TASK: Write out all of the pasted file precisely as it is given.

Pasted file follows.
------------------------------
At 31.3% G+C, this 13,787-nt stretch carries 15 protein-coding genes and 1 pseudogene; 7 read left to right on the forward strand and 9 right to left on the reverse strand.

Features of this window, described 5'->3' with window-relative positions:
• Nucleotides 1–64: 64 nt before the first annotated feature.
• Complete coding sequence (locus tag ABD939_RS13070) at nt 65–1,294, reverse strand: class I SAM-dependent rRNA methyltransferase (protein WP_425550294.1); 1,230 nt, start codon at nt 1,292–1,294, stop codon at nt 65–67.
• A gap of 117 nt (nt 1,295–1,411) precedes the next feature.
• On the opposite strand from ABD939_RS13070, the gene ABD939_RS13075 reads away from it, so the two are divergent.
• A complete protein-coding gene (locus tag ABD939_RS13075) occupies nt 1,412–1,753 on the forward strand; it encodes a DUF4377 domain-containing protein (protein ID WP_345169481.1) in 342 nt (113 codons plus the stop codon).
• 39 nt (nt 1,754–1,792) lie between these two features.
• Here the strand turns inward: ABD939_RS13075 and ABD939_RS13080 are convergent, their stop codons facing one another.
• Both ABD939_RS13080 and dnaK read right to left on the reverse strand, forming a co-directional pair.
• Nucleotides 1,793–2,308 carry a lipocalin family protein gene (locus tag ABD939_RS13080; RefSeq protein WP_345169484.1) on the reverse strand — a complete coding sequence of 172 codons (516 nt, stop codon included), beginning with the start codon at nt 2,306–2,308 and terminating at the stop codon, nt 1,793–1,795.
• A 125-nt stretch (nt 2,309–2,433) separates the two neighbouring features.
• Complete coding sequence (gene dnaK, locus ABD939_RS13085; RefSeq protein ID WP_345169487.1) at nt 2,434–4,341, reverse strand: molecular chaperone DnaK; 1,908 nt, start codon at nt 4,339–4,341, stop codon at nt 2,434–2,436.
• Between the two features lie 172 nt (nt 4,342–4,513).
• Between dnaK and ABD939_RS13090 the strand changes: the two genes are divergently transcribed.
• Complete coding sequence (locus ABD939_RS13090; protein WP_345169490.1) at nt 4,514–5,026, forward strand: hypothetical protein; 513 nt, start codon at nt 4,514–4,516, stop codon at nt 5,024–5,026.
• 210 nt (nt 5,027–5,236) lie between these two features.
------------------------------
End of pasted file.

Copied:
At 31.3% G+C, this 13,787-nt stretch carries 15 protein-coding genes and 1 pseudogene; 7 read left to right on the forward strand and 9 right to left on the reverse strand.

Features of this window, described 5'->3' with window-relative positions:
• Nucleotides 1–64: 64 nt before the first annotated feature.
• Complete coding sequence (locus tag ABD939_RS13070) at nt 65–1,294, reverse strand: class I SAM-dependent rRNA methyltransferase (protein WP_425550294.1); 1,230 nt, start codon at nt 1,292–1,294, stop codon at nt 65–67.
• A gap of 117 nt (nt 1,295–1,411) precedes the next feature.
• On the opposite strand from ABD939_RS13070, the gene ABD939_RS13075 reads away from it, so the two are divergent.
• A complete protein-coding gene (locus tag ABD939_RS13075) occupies nt 1,412–1,753 on the forward strand; it encodes a DUF4377 domain-containing protein (protein ID WP_345169481.1) in 342 nt (113 codons plus the stop codon).
• 39 nt (nt 1,754–1,792) lie between these two features.
• Here the strand turns inward: ABD939_RS13075 and ABD939_RS13080 are convergent, their stop codons facing one another.
• Both ABD939_RS13080 and dnaK read right to left on the reverse strand, forming a co-directional pair.
• Nucleotides 1,793–2,308 carry a lipocalin family protein gene (locus tag ABD939_RS13080; RefSeq protein WP_345169484.1) on the reverse strand — a complete coding sequence of 172 codons (516 nt, stop codon included), beginning with the start codon at nt 2,306–2,308 and terminating at the stop codon, nt 1,793–1,795.
• A 125-nt stretch (nt 2,309–2,433) separates the two neighbouring features.
• Complete coding sequence (gene dnaK, locus ABD939_RS13085; RefSeq protein ID WP_345169487.1) at nt 2,434–4,341, reverse strand: molecular chaperone DnaK; 1,908 nt, start codon at nt 4,339–4,341, stop codon at nt 2,434–2,436.
• Between the two features lie 172 nt (nt 4,342–4,513).
• Between dnaK and ABD939_RS13090 the strand changes: the two genes are divergently transcribed.
• Complete coding sequence (locus ABD939_RS13090; protein WP_345169490.1) at nt 4,514–5,026, forward strand: hypothetical protein; 513 nt, start codon at nt 4,514–4,516, stop codon at nt 5,024–5,026.
• 210 nt (nt 5,027–5,236) lie between these two features.